Advances in Materials Science and Engineering

Advances in Materials Science and Engineering / 2008 / Article

Research Letter | Open Access

Volume 2008 |Article ID 856714 |

S. Paumier, P. Monnet, A. Pantet, "Rheological Behavior of Smectite Dispersions: The Influence of Suspension Concentration and Exchangeable Cation", Advances in Materials Science and Engineering, vol. 2008, Article ID 856714, 5 pages, 2008.

Rheological Behavior of Smectite Dispersions: The Influence of Suspension Concentration and Exchangeable Cation

Academic Editor: Luigi Nicolais
Received25 Jul 2007
Accepted11 Nov 2007
Published26 Feb 2008


The mechanical behaviors of smectite materials in water are very sensitive to many parameters, such as concentration, particle size and morphology, exchangeable cation nature, and chemical environment (pH, ionic strength). The literature usually provides general rules for sodium and calcium bentonites. However, it appears that the quantitative results present a large range of values. This study has established the relationships between the smectite nature (mineralogy, morphology, reactivity) and its rheological behavior according to the exchangeable cation. To develop a complete rheological study, we need 800 g of montmorillonite purified and saturated with N a + or C a 2 + . Huge production necessitates optimized process with accurate control of the powder quality and the chemical environment. Smectite particles have been extracted from a natural bentonite and then saturated with sodium or calcium. Then, each sample was characterized with classical methods like X-ray diffractometry (XRD), and laser granulometry but also cutting-edge technologies like scanning transmission electron microscopy on wet samples (Wet STEM). The Na-smectite dispersion contains a lot of small units whereas the Ca-smectite dispersion contains a few large units. Rheological study consists in flow curves obtained with a high-resolution rheometer. Logarithmic representation of the rheograms permits detecting a yield stress, it separates solid and fluid behavior. The rheological datas (viscosity, consistency, and yield stress) allow defining the limits depending on the concentration and on the saturation state. A Newtonian law could be applied to around 4% for Na- and Ca-smectites. Seaward of these concentrations, the dispersions are shear thinning and modelled by Ostwald law. Finally a yield stress appears at 6% for Na-smectite and 11% for Ca-smectite, the flow curves could be modelled by Hershel-Bukley law. Results are in accordance with the bibliography.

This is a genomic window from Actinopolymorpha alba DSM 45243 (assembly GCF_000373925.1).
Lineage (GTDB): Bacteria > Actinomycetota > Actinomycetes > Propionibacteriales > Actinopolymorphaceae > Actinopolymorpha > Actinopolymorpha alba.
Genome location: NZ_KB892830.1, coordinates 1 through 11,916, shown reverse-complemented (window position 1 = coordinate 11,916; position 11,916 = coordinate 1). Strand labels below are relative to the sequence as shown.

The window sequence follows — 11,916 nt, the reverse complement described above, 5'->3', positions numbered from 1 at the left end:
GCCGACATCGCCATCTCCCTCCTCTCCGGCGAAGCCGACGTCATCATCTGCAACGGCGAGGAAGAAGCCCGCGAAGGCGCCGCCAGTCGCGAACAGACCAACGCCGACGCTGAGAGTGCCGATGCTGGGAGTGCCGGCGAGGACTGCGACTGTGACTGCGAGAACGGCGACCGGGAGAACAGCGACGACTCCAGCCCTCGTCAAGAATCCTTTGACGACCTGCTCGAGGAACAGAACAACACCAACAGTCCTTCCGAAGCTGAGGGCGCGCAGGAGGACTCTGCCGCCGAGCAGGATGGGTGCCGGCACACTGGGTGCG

1. Introduction

The specific properties of bentonite (hydration, swelling, water adsorption, viscosity, and thixotropy) make it a valuable material in the form of mineral powder for a wide range of uses; agronomy, cosmetics, civil engineering, as a geoliner in landfills, sewage lagoons, or as a compacted barrier for nuclear waste repositories [1]. Bentonite contains primarily smectite clays (mainly montmorillonite) and other secondary minerals, like feldspar, quartz, calcite, and iron oxides. Bentonite suspensions exhibit strong colloidal properties with yield stress and viscoelastic behavior, because of three-dimensional organization of the smectite clay crystallites in water. They display varying rheological properties that are highly dependent on the nature of the smectite (layer charge, localization of the layer charge, nature of exchangeable cations, particle size, etc.), suspension preparation, concentration, pH, ionic strength, and so forth [2].

Sodium-saturated smectite dispersions have a more pronounced yield stress than calcium-smectite dispersions. The exchangeable cation effect results in contrasted modes of layer linkage. Smectite layers, that have negative charge, are surrounded by a double diffuse layer (DDL), containing cations to balance the negative charge. The calcium smectite platelets are aggregated into quasicrystals with a thin DDL, in contrast sodium saturated smectites often are isolated platelets with large DDL [211].

Despite this knowledge, the comparison of rheological parameters, even for similar materials like sodium bentonite, as determined by different authors is difficult because experimental conditions are slightly different and also because the cation exchange is not a simple answer. Experimental conditions are different to the extent that it is difficult to correlate data measured by various authors. This divergence originates from differences in pretreatment and preparation as well as from different modes of quantification [12, 13]. In this study, we focused on the unit characterization of homoionic smectite dispersions (Na- and Ca-smectites) and many mixtures (Na-Ca), Coupling rheological techniques, which allows exploring how the structures or the networks of particles inside smectite suspensions are affected by modifications of the clay properties.

2. Material and Methods

2.1. Extraction Process Development